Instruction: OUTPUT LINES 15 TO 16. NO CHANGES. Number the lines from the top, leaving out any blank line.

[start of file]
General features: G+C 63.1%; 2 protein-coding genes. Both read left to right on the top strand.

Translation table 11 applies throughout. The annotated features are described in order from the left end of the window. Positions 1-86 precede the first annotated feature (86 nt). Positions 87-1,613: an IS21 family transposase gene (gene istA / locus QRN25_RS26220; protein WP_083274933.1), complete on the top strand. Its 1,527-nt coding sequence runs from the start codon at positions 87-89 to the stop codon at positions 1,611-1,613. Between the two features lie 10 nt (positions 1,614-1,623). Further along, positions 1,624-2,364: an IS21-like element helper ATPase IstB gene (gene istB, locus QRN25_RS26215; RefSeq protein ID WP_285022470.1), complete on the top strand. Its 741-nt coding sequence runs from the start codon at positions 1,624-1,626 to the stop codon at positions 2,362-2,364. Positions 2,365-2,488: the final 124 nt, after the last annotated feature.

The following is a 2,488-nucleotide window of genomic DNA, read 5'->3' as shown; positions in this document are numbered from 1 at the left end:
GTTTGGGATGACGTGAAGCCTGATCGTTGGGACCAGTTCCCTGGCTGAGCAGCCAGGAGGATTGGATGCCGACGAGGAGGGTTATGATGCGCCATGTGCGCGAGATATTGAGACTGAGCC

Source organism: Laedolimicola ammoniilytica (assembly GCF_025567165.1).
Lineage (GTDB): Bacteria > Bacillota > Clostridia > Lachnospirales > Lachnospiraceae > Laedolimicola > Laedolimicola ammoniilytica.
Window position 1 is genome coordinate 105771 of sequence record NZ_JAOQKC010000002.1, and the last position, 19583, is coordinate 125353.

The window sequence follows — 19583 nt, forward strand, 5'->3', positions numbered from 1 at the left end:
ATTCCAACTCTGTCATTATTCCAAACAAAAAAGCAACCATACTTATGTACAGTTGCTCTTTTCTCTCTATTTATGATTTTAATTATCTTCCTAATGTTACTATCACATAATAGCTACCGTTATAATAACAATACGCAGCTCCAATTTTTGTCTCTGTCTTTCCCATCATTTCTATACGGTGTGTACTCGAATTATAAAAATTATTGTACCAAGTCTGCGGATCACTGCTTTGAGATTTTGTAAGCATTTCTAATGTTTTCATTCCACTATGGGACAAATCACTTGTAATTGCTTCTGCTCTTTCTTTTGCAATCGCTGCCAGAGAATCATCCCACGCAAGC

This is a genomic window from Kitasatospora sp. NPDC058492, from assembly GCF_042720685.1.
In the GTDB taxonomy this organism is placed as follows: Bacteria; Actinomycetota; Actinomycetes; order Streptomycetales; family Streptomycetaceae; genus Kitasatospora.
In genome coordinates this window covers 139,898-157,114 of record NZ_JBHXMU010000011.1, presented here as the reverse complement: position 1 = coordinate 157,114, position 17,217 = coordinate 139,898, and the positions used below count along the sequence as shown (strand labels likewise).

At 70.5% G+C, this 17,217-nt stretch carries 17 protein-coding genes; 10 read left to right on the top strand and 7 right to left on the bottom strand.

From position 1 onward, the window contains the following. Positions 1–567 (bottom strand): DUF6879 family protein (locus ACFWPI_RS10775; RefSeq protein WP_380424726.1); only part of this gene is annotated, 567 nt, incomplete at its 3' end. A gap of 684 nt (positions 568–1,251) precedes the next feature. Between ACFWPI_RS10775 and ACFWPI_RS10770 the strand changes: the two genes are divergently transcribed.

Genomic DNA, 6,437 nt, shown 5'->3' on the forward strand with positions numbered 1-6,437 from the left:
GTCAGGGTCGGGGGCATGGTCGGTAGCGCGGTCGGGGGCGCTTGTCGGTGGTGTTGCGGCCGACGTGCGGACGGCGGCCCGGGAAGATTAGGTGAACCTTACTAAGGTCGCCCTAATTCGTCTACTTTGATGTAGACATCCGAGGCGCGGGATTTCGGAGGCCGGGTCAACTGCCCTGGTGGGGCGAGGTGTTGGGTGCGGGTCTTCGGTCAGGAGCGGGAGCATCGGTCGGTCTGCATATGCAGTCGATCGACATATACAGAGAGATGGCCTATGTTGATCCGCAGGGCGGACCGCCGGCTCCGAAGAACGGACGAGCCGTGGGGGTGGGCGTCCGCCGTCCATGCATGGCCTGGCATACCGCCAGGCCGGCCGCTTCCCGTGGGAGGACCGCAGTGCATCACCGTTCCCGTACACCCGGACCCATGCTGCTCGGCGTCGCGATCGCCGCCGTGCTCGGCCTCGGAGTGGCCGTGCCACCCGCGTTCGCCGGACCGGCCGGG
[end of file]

Genomic DNA, 6,437 nt, shown 5'->3' on the forward strand with positions numbered 1-6,437 from the left:
GTCAGGGTCGGGGGCATGGTCGGTAGCGCGGTCGGGGGCGCTTGTCGGTGGTGTTGCGGCCGACGTGCGGACGGCGGCCCGGGAAGATTAGGTGAACCTTACTAAGGTCGCCCTAATTCGTCTACTTTGATGTAGACATCCGAGGCGCGGGATTTCGGAGGCCGGGTCAACTGCCCTGGTGGGGCGAGGTGTTGGGTGCGGGTCTTCGGTCAGGAGCGGGAGCATCGGTCGGTCTGCATATGCAGTCGATCGACATATACAGAGAGATGGCCTATGTTGATCCGCAGGGCGGACCGCCGGCTCCGAAGAACGGACGAGCCGTGGGGGTGGGCGTCCGCCGTCCATGCATGGCCTGGCATACCGCCAGGCCGGCCGCTTCCCGTGGGAGGACCGCAGTGCATCACCGTTCCCGTACACCCGGACCCATGCTGCTCGGCGTCGCGATCGCCGCCGTGCTCGGCCTCGGAGTGGCCGTGCCACCCGCGTTCGCCGGACCGGCCGGG